by Saeju Jeong, CEO and Co-founder of Noom Coach
Many friends who start a new business together often end up going their separate ways, leaving the company to collapse and the relationship to turn sour. However, this isn’t to say that a partnership – and new business – can’t last if handled correctly.
I should know – I’ve done it.
Ten years ago, I decided to launch a weight loss program with my best friend, Artem Petakov. Today, our program, Noom, is a bonafide health empire that’s helped over 47 million people live longer, healthier lives – and counting. Although the odds were against Artem and I, we managed to succeed.
Over the years, we’ve been able to understand some of the reasons that co-founderships fail — and more importantly, why a few, like ours, succeed. Here, I outline five principles all co-founders must agree on before working together.
1. Divide your responsibilities and carve out clear roles.
One of most critical things you should consider before jumping into a co-foundership is partnering with someone who can make up for the qualities you lack. It’s important for co-founders to each have their own personal strengths in a business so they can divide the responsibilities and succeed in their respective roles.
For example, Artem is an expert in software engineering, product development and all things tech. Meanwhile, my talents lie within business management and networking. In practice, we balance each other out, consult on all the big decisions and trust each other’s judgment on these respective roles 110 percent.
2. Identify the top goal you both share for the company.
When it comes to co-foundership, your motivation for launching a business may differ to that of your friend’s. This, in turn, can lead to failure. For example, while your long-term goal may be launching a successful business, your partner may just want to earn some extra cash on the side. This is 100 percent opposed to the foundation of a successful co-foundership, as it can trigger arguments, threaten business growth and ruin friendships.
Artem and I have succeeded with Noom because we started the company with one goal in mind: to create a long-lasting company that makes getting into shape fun and efficient. We didn’t want money. And we didn’t want fame. Fortunately, our shared goal has kept the business running – and growing – to this day.
3. Set some ground rules.
Every business has its own set of rules. But here at Noom, Artem and I also have some rules with each other. Specifically, we’ve come up with three business commandments we can’t ever break – and they’re all based around trust.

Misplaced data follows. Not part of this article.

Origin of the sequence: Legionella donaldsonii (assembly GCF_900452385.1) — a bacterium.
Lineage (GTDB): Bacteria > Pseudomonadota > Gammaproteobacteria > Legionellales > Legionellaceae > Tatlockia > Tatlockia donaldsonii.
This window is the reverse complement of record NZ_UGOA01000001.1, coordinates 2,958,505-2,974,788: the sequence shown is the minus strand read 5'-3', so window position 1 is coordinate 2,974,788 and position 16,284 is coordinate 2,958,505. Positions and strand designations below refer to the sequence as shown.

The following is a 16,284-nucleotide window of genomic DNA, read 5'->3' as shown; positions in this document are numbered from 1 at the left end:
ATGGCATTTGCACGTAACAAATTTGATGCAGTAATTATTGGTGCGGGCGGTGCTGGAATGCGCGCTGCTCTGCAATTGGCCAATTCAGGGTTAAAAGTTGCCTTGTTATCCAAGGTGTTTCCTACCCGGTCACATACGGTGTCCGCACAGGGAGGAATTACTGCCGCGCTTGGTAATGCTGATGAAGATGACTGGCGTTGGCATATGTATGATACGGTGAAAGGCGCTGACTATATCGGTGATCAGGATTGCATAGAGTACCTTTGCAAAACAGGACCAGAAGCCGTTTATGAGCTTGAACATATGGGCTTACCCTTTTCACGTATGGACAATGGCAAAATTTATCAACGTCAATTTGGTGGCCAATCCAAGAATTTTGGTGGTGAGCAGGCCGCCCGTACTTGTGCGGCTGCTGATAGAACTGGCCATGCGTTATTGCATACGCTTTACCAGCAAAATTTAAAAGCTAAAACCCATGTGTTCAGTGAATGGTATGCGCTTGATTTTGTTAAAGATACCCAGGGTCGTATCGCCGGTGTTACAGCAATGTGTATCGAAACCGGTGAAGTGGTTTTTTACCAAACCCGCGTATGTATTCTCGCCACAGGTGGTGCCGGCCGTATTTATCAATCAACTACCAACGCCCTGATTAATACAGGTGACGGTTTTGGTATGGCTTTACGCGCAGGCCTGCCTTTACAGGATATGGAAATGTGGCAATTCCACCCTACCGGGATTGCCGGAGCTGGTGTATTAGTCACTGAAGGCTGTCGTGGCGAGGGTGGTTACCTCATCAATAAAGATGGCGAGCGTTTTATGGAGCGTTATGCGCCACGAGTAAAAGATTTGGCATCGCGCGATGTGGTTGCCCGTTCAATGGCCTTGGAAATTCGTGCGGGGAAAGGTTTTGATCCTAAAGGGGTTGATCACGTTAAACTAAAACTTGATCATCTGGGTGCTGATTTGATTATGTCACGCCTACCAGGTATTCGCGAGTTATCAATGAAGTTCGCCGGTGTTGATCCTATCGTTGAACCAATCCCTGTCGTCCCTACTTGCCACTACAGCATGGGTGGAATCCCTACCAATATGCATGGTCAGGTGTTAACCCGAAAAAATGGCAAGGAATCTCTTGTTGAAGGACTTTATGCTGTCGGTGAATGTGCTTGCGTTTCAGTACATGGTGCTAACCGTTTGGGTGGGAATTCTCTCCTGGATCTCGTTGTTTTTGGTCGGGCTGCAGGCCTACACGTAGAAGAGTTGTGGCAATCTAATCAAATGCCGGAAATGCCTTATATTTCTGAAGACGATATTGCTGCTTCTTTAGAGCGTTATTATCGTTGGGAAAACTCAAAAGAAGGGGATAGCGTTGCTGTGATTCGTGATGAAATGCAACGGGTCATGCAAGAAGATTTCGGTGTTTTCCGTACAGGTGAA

As partners and friends, we never cross the line via phrases that imply that: I don’t trust you; I think you have bad intentions; you’re being selfish. Trust is crucial for every partnership, and ours isn’t any different.
4. Recruit a third party for an unbiased point of view.
When you’re in a partnership with a friend, disagreements about the company will occur. Hell, even shouting matches will happen. It’s inevitable. This is why it’s essential to have an unbiased middle man to mitigate any conflicts that pop up.
I also recommend having board members and a group of advisors who can provide different perspectives and contribute to a healthier partnership.
5. Set 90-minute one-on-one meetings once a week.
Artem and I consider communication our key component for co-foundership. In order to ensure we’re always on the same page, we hold weekly 90-minute talking sessions that no one can interrupt or reschedule.
During these private conversations, we inform each other about everything, from upcoming projects to any new ideas we might have. We also even talk about our personal lives. And when we can’t manage to meet each other in person, we simply video chat on Skype.
Overall, we consider these weekly conversations necessary to sustaining a healthy co-foundership, business and friendship. Because nothing can kill any type of relationship faster than a lack of communication.
Saeju Jeong is the CEO and Co-founder of the world’s leading weight loss program, Noom Coach. The mobile app has helped over 47 million users live healthier lives with the support of trained and certified health coaches. The app has been awarded multiple grants by the NIH, and is the first mobile diabetes prevention program certified by the CDC. Jeong also sits on South Korea’s Ministry of Science & Technology’s steering committee and the board of Chonnam Hospital, South Korea’s largest private hospital.